Students studying at British universities have said that they felt “upset” and “cheated” due to the ongoing staff strikes and were concerned the walkouts may impact their grades.
University workers formed picket lines on campuses across the UK for strikes over pay, pensions and working conditions on February 20. It is the third time university staff across Britain have gone in strike in three years, with the last time being just before Christmas last year.
Up to 50,000 university staff, including lecturers, librarians, researchers and technicians at 74 universities have been taking part in two weeks of planned action staggered across February and March – depriving up to 1.2 million students of their lectures.
Saudi Educational Studies student Aishah, 25, who studies at Goldsmiths in London, has had three lectures and two seminars cancelled. Although there are PowerPoint slides for her lectures online, her dissertation is due in late April and she has found it particularly difficult to get in touch with her supervisors to get additional clarification on her work.
She said that she hadn’t told her family in Saudi Arabia about it because the news would be “upsetting for them”.
"I go to university every day, try to use the library and make use of the time, but it's still upsetting," she told The National.
Hua, 20, a London-based Psychology student, said she was disappointed to hear the news about some of her lectures being cancelled because of the walkouts.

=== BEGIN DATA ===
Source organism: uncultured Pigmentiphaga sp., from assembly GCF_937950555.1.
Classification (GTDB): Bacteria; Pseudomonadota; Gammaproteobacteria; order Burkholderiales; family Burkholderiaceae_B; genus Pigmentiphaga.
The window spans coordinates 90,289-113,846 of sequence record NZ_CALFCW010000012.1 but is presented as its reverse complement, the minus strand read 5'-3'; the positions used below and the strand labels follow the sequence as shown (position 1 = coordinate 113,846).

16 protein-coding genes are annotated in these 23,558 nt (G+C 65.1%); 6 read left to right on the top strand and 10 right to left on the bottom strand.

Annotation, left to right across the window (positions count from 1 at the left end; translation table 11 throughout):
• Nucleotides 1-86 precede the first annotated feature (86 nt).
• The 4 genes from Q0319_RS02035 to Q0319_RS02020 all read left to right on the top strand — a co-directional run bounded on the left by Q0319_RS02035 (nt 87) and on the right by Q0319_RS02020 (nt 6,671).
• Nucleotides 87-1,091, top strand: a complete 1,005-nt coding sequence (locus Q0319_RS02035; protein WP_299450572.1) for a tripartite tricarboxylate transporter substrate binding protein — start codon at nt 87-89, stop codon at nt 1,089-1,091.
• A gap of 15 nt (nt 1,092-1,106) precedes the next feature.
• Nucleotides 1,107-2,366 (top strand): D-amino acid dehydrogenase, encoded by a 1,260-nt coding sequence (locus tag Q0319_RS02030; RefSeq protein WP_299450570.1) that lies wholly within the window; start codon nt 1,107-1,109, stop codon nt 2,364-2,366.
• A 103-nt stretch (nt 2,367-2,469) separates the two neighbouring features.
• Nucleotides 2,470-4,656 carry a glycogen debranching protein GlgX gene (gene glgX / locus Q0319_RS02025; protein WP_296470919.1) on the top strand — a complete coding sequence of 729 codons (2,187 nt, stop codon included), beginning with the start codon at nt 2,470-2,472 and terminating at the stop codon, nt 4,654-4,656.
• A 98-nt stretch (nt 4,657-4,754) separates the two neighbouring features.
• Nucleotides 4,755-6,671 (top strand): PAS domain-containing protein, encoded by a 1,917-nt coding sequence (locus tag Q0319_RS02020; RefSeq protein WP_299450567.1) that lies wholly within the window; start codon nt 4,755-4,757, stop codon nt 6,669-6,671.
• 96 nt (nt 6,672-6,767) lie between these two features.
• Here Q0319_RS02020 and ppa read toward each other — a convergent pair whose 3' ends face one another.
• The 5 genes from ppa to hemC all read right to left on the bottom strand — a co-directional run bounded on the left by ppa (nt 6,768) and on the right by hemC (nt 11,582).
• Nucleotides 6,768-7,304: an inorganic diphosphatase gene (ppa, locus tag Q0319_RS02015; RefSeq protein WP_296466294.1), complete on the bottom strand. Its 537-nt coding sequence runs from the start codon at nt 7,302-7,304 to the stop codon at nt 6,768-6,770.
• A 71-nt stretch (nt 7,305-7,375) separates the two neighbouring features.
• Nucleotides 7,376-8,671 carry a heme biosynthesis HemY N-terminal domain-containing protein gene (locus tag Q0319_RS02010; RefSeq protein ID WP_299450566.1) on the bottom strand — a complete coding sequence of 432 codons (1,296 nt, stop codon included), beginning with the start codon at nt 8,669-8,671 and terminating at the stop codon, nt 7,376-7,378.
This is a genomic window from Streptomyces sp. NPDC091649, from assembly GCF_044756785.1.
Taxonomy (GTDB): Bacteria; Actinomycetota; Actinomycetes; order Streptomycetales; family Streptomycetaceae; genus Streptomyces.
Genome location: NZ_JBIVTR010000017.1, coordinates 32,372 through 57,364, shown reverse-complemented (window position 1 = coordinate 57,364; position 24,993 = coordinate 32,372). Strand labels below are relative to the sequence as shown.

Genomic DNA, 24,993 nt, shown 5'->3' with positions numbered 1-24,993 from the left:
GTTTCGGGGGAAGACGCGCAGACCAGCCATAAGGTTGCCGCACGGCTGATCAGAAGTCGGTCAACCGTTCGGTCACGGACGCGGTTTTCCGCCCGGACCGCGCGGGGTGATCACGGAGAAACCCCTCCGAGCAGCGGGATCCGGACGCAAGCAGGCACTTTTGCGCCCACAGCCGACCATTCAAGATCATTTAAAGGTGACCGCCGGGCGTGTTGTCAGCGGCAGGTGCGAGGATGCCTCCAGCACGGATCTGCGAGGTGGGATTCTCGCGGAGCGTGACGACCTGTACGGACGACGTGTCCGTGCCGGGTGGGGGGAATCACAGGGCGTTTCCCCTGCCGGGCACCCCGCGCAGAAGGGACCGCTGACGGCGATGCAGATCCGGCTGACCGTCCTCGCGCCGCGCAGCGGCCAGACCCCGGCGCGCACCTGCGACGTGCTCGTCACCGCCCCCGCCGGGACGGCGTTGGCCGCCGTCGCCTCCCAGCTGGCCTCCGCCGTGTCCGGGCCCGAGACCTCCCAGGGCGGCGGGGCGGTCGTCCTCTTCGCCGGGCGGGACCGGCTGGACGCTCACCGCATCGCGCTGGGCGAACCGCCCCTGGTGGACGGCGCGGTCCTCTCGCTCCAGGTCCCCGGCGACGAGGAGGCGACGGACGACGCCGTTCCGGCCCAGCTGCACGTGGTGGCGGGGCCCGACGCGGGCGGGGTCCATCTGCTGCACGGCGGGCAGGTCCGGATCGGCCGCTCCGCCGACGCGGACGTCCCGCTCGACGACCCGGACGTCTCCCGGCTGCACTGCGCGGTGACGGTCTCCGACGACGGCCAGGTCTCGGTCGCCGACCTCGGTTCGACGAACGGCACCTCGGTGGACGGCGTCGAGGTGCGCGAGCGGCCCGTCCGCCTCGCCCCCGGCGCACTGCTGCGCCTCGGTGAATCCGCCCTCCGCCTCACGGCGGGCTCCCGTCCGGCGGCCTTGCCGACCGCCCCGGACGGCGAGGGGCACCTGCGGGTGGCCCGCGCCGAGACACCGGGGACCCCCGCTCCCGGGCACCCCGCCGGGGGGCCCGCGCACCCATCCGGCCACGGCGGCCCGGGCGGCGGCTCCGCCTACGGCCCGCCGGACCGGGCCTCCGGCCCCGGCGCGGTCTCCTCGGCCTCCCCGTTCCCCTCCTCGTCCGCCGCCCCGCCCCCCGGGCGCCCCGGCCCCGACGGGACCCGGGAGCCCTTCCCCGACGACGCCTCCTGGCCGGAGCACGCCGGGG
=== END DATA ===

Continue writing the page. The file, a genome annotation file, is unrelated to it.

“I’ve had three lectures cancelled due to the strike,” she said.
Although Hua has had her deadline extended, she is concerned that the missed lectures might mean she might not do as well in her essays.
“The cancelled lectures are essay-written examination-based modules so I am a bit upset and worried about the content,” she said.
Weishuan Huang, a 29-year-old Taiwanese Social Entrepreneurship student, told The National: "I've been affected a lot by the strikes. Lectures have been cancelled, workshops, other deadlines for essays have changed so the study schedule has changed a lot and we have to adjust.
“I can understand it from the perspective of the staff - they want fight for their rights but as a student I would like to know more what they are fighting for.”
“We have a close relationship with them and directly learn from those teachers so we know they don’t want to cause trouble, but at the same we want to learn. So it’s a bit tricky for us.”
“Back in my home town, students don’t face these kind of situations, where professors go on strike.”
Her course mate Elize King had one of her lessons on the Zoom video app last week instead of at the university due to strike.
“To be honest I feel a bit cheated, because how am I going to gain the full knowledge of what I’m expected to be learning when we are losing so many weeks?", she said.
"It affects you academically as well as financially - you’ve been robbed for money that you’re probably not going to get back and you haven’t got the knowledge for it either, so it works both ways."
“You can’t take money from people and not deliver the service,” she added.
The strikes are due to carry on until March 13.